DeliverooFountain gives Deliveroo an advantage in a competitive delivery market
Since its inception in 2013, Deliveroo has become one of the largest food delivery companies in the world, raising $860 million and serving 12 countries (at the time of this story’s publication) and counting. This exceptionally fast growth has been fueled by Deliveroo’s 30,000 riders across the globe, about half of whom work in the United Kingdom. Operating in some of the most competitive and metropolitan cities in the world, Deliveroo is constantly fighting to be the preferred company of riders in cities such as London, Paris, and Melbourne.
Tom Morrison, Deliveroo’s Head of Supply Operations, leads the team responsible for supplying 120 markets across the UK and Ireland and considers Fountain to be indispensable to his team.
Cutting time-to-onboard in half
Today, Deliveroo processes up to 10,000 applicants per week just to maintain its rider pool and growth. In order to process this volume, the team has worked to develop an efficient and streamlined application flow.
Previously, it could take three-and-a-half weeks on average to onboard each rider. Now, diligent applicants can make it through the whole process in a single day.
“In today’s competitive work environment, the longer and harder the application and onboarding process is for an applicant, the lower the conversion rate you’ll see,” Morrison said. “The applicant gets bored, they drop out, they get another job, or they’re not engaged, which makes the challenge of meeting demand even harder. With a shorter process, we get riders on the road quicker.”
“Fountain has not only allowed us to manage more applicants, but it has allowed us to test and adjust our process over time, which is the most important thing for a fast-growing company.”
Automating the process to deliver a pool of qualified candidates on-demand
Instead of having his team sift through each application, call each applicant, and manually prod them to submit information, complete documentation, and set up background checks, the entire front end of the process is now completed automatically.
Today, an applicant moves from stage to stage seamlessly. When they arrive in the queue to onboard, they have already provided all relevant personal information, passed background checks, completed a set of online learning questions, submitted their bank details, and signed a supplier agreement. The final in-person steps are limited to Right to Work verification and choosing a safety kit before they get on the road.
This automated process also allows Deliveroo to easily ramp up rider supply in periods of high demand while maintaining a rigorous onboarding and screening process.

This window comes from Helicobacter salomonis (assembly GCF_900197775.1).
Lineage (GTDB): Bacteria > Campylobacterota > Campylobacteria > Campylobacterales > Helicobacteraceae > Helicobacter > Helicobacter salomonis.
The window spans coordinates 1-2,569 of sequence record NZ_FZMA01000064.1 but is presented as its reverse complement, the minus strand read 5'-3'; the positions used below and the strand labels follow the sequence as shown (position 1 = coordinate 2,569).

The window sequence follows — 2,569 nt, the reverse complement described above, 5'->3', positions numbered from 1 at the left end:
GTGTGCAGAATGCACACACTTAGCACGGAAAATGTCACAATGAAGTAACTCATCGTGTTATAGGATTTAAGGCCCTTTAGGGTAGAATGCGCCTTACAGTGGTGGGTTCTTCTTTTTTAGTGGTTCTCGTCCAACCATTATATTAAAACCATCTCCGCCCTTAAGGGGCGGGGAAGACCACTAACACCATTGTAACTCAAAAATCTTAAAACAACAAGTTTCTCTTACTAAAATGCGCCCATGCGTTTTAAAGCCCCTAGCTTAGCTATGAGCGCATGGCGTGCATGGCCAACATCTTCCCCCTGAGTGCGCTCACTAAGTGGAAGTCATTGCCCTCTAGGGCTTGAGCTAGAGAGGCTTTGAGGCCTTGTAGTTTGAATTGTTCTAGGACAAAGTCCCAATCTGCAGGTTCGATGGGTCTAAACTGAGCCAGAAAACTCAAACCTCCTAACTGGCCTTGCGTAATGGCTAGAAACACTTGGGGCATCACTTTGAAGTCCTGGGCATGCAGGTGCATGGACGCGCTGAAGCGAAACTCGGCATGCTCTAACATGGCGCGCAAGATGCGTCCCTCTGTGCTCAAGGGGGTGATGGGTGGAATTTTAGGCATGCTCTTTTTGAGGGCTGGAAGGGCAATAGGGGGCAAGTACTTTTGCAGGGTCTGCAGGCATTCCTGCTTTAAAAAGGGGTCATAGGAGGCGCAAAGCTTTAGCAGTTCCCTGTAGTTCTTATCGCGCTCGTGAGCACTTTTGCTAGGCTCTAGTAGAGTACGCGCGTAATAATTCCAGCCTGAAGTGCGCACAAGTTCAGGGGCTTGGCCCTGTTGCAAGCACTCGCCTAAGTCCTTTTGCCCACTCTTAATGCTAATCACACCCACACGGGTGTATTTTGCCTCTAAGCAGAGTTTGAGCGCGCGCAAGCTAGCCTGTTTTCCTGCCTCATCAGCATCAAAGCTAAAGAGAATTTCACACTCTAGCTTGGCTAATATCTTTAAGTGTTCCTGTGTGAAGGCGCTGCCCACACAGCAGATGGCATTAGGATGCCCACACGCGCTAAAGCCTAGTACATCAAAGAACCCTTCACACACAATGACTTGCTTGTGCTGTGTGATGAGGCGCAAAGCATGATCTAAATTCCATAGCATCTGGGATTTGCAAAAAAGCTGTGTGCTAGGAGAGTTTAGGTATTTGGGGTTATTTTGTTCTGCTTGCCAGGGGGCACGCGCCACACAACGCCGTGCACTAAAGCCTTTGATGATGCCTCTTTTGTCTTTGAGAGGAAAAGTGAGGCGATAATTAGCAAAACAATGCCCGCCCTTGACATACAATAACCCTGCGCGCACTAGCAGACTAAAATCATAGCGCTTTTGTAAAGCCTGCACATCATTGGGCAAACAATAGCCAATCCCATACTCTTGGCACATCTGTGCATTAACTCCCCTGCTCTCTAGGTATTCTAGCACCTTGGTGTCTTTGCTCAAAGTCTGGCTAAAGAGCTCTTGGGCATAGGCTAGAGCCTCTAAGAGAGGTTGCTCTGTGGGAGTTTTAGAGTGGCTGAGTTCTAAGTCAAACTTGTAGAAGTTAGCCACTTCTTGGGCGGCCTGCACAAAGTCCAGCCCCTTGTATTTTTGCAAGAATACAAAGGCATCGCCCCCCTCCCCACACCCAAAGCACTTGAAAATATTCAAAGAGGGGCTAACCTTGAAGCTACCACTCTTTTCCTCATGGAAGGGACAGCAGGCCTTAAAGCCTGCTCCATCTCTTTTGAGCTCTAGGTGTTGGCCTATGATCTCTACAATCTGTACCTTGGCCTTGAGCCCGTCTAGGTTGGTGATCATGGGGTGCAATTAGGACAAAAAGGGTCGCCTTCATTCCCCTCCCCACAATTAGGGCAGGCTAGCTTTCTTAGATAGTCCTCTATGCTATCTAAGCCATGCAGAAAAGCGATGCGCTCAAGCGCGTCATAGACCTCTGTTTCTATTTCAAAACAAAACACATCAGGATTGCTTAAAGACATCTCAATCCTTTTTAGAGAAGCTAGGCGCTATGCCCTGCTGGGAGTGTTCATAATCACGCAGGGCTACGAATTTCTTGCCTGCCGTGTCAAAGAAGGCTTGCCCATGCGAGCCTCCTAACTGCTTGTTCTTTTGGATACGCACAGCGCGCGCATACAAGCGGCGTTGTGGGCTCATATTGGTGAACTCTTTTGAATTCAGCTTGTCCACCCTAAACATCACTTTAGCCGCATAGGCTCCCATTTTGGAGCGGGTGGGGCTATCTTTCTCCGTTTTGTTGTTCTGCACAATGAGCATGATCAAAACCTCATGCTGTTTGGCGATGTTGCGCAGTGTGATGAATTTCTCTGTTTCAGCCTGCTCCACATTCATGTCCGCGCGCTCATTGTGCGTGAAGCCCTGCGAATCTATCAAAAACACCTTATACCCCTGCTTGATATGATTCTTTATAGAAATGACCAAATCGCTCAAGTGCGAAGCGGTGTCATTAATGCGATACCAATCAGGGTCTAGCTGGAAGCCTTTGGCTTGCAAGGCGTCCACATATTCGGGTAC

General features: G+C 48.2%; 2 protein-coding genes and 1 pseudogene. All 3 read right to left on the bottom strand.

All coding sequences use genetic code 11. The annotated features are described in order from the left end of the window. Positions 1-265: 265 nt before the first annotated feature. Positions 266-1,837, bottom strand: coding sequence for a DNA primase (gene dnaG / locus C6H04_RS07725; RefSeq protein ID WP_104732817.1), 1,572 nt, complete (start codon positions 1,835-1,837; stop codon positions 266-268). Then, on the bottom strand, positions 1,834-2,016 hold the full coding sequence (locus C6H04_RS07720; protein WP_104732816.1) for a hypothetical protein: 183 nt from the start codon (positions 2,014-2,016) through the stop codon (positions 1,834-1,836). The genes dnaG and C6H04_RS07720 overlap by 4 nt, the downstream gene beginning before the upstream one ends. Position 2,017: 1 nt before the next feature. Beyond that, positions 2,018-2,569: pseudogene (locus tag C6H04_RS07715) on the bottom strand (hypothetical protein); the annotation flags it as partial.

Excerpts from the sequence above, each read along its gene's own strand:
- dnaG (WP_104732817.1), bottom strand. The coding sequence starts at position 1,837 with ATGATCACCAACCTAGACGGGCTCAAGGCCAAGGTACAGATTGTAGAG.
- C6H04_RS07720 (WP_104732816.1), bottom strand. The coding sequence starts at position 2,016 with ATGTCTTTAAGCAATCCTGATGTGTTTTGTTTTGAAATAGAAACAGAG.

Seamlessly integrating technologies
Morrison uses a host of technologies to manage different portions of the rider onboarding process, and Fountain integrates seamlessly with all of them. Like many companies, Deliveroo uses a variety of internal and external support systems for background checks, learning materials, and document signing.
Applicant data flows among these systems automatically, with no need for double entry or spreadsheet imports. This was immensely important to Morrison because without these integrations, the process would need to be much more manual.
A/B testing and adjusting the screening process to improve conversion rate
In the past, Deliveroo considered building an onboarding solution in house, as several competing companies have done, but Morrison decided it would be far more costly and less flexible. The biggest factor is the ability to easily test different tactics to increase conversion rates, like rearranging the steps in the application process or changing the communication pattern.
“Fountain has not only allowed us to manage more applicants, but it has allowed us to test and adjust our process over time, which is the most important thing for a fast-growing company,” Morrison said.
He doesn’t need to endure a time-consuming process where engineers have to swoop in and scope out requested changes. Instead, non-technical members of his team can change workflows and create A/B tests on their own. This flexibility has allowed Morrison and his team to hone their strategy to keep up with the fast-growing demand.